This is also a good point to negotiate sufficient time to deal with the assignment of any leases, particularly a lease of the premises that the business occupies. Sometimes this process can require weeks of negotiations, particularly if the seller expects to be released from any further obligations or if the purchaser has a less-than-stellar credit rating.

The searches conducted for either an asset or a share purchase are to a certain extent the same, except in a share purchase sale you have additional concerns, for example, about the status of the shares and general company liabilities. Compare the list of searches laid out in the Law Society’s Asset Purchase Procedure checklist and the Law Society’s Share Purchase Procedure checklist.

The following is an abbreviated list of the most common searches conducted by the purchaser’s lawyer (many of the most common searches can be performed for you by registry agent companies):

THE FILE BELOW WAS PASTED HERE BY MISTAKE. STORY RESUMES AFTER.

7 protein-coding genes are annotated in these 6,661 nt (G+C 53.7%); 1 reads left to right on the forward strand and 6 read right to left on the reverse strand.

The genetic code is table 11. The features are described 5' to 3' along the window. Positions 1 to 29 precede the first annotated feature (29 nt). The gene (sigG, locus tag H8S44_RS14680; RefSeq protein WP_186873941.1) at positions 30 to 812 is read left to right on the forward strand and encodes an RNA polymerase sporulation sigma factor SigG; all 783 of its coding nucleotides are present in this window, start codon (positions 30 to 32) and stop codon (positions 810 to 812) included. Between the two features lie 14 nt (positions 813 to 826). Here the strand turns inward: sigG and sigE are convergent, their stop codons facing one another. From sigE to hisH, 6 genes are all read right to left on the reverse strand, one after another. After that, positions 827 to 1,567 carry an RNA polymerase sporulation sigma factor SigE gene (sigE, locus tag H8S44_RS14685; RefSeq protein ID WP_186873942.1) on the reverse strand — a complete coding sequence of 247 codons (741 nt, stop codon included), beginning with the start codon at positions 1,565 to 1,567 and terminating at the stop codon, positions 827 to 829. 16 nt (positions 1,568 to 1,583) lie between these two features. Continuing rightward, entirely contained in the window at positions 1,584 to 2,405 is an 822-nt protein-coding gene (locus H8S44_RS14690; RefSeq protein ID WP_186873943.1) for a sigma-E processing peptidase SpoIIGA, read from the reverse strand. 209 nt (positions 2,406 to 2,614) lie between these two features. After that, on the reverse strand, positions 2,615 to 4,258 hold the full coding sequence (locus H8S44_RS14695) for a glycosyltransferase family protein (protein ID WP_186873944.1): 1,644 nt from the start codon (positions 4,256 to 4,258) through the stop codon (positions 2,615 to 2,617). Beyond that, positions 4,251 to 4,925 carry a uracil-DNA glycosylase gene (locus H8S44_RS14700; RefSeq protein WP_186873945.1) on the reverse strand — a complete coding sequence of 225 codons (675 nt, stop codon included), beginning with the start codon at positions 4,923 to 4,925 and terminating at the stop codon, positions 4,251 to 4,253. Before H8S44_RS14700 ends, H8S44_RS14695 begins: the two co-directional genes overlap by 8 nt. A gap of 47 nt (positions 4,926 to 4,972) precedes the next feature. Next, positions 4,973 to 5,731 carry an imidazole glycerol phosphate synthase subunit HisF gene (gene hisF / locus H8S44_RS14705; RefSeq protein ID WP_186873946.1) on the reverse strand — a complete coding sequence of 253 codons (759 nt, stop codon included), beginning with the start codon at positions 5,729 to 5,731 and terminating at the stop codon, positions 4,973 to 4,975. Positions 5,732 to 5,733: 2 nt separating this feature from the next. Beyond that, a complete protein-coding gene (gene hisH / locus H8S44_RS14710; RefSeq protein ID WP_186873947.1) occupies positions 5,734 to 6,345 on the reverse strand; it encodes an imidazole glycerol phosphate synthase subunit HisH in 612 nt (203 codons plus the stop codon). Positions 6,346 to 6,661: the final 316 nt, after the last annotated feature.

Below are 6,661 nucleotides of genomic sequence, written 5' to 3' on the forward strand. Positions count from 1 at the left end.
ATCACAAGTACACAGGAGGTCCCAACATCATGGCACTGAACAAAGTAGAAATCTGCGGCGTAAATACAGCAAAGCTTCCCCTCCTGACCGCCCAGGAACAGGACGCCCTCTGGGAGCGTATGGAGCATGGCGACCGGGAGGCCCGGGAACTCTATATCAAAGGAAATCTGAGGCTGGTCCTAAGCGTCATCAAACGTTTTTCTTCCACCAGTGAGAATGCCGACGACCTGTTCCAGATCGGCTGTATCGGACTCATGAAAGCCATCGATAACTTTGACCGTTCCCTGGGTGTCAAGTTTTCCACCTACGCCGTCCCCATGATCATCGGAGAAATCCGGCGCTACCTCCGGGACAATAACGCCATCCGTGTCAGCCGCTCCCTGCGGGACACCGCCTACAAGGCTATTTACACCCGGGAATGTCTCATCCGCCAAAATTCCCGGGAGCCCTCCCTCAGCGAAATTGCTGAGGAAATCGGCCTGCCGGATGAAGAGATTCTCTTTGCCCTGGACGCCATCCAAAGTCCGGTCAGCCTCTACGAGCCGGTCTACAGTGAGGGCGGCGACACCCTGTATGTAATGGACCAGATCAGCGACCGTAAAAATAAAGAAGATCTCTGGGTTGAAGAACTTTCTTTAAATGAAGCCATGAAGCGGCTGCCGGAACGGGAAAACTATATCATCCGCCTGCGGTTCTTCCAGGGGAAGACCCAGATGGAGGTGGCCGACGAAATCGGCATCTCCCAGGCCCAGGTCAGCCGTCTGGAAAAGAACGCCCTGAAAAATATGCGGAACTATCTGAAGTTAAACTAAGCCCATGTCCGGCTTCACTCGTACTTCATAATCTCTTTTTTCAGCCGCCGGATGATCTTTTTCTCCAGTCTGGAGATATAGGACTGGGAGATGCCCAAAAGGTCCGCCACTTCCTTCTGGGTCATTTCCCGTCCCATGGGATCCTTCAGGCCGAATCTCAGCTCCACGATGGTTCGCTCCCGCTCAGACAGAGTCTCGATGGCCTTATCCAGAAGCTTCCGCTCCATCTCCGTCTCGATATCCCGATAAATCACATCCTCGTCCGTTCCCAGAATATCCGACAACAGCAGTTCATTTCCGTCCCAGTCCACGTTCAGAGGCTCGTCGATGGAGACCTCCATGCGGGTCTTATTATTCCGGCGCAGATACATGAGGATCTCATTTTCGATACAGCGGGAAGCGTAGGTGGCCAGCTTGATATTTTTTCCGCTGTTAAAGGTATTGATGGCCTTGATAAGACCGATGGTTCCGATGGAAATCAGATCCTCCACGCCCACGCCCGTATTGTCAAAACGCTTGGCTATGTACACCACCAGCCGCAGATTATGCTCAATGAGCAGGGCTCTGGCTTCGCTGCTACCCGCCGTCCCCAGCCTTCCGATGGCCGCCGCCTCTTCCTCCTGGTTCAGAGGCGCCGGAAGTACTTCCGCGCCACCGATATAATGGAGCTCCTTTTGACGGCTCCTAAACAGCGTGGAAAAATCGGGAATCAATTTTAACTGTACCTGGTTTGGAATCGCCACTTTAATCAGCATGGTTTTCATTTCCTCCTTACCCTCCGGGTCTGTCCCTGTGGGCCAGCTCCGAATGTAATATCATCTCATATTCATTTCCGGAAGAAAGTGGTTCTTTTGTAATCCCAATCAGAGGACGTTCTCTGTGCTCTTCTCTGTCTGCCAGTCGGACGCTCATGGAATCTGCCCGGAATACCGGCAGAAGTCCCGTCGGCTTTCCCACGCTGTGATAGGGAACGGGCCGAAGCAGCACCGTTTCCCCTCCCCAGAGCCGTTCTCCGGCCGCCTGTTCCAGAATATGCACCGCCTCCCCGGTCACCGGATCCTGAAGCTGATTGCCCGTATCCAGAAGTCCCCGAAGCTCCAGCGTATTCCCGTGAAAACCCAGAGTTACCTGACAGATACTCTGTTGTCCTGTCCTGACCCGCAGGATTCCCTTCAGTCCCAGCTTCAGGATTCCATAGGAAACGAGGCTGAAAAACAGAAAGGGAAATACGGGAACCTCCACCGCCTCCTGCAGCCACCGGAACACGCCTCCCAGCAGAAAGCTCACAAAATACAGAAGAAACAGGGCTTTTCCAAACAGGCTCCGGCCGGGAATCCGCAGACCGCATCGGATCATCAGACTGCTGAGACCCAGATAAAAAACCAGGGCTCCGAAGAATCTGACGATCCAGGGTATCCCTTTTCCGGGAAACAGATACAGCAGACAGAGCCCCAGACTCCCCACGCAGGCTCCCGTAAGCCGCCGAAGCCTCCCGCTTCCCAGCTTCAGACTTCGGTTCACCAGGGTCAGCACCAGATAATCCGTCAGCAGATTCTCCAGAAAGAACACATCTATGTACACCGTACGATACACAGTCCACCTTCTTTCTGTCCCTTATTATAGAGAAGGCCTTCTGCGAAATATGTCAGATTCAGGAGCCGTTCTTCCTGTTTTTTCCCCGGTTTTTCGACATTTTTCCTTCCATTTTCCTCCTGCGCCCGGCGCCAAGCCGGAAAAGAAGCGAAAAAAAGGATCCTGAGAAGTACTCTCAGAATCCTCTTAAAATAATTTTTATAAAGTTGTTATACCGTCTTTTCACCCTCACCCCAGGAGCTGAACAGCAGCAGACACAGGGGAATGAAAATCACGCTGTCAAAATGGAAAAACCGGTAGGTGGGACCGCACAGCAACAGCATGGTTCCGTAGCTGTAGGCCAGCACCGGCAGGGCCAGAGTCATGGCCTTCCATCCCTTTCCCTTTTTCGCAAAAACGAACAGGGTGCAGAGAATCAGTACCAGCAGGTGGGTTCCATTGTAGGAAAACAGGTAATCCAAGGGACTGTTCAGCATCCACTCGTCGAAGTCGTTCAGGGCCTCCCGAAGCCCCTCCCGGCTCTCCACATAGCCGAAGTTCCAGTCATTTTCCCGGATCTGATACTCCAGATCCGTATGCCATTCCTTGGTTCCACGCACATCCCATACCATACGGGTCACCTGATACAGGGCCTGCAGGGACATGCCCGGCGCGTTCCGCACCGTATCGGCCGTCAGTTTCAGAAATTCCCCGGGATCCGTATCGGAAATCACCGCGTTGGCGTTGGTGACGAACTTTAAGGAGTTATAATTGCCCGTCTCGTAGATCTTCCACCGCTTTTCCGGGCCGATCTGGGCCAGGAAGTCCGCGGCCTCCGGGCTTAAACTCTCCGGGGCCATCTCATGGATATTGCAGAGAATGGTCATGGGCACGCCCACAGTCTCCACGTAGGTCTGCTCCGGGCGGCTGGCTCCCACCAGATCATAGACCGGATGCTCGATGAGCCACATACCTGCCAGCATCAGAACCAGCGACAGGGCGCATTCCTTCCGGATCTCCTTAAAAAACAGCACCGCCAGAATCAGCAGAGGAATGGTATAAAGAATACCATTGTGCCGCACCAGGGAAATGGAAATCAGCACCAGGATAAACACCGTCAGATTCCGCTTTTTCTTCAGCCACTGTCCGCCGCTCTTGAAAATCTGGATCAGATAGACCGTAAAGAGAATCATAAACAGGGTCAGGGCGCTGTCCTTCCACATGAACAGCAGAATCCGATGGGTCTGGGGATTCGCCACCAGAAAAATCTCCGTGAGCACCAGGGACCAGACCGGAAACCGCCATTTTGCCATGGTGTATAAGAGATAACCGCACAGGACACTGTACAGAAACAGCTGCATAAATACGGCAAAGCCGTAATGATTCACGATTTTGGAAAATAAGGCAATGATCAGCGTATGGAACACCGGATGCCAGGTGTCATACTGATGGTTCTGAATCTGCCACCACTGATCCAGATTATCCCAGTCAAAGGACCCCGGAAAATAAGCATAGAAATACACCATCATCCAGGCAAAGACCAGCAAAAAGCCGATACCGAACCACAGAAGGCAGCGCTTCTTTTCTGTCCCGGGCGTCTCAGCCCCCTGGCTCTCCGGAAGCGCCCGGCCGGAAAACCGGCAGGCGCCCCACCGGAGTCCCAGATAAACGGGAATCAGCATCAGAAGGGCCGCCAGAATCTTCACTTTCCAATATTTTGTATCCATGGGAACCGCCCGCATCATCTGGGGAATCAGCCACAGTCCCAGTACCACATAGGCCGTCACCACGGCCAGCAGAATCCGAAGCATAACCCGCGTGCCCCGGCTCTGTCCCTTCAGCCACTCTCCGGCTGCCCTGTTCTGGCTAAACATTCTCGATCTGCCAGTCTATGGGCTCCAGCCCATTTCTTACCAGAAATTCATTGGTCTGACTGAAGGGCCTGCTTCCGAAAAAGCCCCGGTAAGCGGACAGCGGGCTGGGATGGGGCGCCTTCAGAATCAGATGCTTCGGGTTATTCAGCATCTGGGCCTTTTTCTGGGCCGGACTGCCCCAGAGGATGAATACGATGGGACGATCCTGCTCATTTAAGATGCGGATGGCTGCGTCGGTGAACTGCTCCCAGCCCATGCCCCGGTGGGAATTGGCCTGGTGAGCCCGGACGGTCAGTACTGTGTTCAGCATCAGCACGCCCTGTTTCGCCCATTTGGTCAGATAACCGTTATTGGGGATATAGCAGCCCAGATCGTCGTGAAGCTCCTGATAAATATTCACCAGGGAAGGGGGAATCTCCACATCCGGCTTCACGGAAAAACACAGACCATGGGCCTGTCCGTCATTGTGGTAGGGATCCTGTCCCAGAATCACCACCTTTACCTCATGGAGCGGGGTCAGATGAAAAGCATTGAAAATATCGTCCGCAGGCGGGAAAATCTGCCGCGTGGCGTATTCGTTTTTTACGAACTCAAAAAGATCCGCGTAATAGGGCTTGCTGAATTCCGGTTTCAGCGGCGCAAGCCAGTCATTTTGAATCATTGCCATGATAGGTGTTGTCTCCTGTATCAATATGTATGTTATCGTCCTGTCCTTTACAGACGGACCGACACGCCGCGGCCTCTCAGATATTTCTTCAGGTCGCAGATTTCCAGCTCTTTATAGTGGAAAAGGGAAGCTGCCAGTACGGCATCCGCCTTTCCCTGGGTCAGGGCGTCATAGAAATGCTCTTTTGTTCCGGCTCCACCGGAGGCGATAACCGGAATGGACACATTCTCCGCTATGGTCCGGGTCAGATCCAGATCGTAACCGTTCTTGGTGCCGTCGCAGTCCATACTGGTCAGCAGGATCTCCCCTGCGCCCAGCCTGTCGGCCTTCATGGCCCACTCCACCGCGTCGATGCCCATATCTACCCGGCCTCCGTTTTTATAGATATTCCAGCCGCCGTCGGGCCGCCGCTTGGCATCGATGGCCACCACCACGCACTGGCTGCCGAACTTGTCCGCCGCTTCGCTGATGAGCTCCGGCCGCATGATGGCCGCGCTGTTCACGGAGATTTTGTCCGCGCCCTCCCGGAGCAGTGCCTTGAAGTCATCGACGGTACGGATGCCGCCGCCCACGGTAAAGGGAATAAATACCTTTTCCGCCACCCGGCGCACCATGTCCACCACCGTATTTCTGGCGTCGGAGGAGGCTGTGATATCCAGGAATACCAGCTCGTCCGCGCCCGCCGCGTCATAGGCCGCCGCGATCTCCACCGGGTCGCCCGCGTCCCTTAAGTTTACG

1. Corporate Registry: to obtain the current Notice of Articles and annual report information, determine whether the company had any previous names, determine whether company was ever struck off and subsequently restored; and determine who the directors and officers are. Registration with BC Online gives you quick access to most of this information.
  2. Personal Property Registry: for notices of certain encumbrances on personal property. If any serial numbered goods, motor vehicles, aircraft and the like are included in the purchase (or are owned by the target company in a share purchase) the appropriate vehicle information number or serial number must also be searched. Registration with BC Online allows quick searches of the personal property registry database (but remember that many encumbrances, such as statutory liens, do not require registration under the PPSA).
  3. Real Estate Title Searches: